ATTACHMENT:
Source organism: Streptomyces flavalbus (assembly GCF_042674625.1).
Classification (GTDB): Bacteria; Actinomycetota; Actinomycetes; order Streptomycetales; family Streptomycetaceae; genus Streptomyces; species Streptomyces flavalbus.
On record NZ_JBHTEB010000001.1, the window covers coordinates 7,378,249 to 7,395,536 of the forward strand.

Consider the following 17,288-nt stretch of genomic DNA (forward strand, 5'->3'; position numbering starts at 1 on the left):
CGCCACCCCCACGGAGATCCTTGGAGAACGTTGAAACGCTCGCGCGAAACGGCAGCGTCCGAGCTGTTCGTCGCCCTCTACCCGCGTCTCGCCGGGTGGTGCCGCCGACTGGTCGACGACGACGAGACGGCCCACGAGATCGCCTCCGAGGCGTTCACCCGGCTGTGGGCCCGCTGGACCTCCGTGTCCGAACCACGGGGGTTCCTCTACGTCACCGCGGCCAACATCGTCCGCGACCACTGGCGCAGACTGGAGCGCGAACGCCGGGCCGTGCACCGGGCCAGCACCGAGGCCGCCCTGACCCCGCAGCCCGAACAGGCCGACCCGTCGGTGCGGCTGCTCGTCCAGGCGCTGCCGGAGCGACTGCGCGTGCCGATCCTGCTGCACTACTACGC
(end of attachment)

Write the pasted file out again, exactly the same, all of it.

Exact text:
Source organism: Streptomyces flavalbus (assembly GCF_042674625.1).
Classification (GTDB): Bacteria; Actinomycetota; Actinomycetes; order Streptomycetales; family Streptomycetaceae; genus Streptomyces; species Streptomyces flavalbus.
On record NZ_JBHTEB010000001.1, the window covers coordinates 7,378,249 to 7,395,536 of the forward strand.

Consider the following 17,288-nt stretch of genomic DNA (forward strand, 5'->3'; position numbering starts at 1 on the left):
CGCCACCCCCACGGAGATCCTTGGAGAACGTTGAAACGCTCGCGCGAAACGGCAGCGTCCGAGCTGTTCGTCGCCCTCTACCCGCGTCTCGCCGGGTGGTGCCGCCGACTGGTCGACGACGACGAGACGGCCCACGAGATCGCCTCCGAGGCGTTCACCCGGCTGTGGGCCCGCTGGACCTCCGTGTCCGAACCACGGGGGTTCCTCTACGTCACCGCGGCCAACATCGTCCGCGACCACTGGCGCAGACTGGAGCGCGAACGCCGGGCCGTGCACCGGGCCAGCACCGAGGCCGCCCTGACCCCGCAGCCCGAACAGGCCGACCCGTCGGTGCGGCTGCTCGTCCAGGCGCTGCCGGAGCGACTGCGCGTGCCGATCCTGCTGCACTACTACGC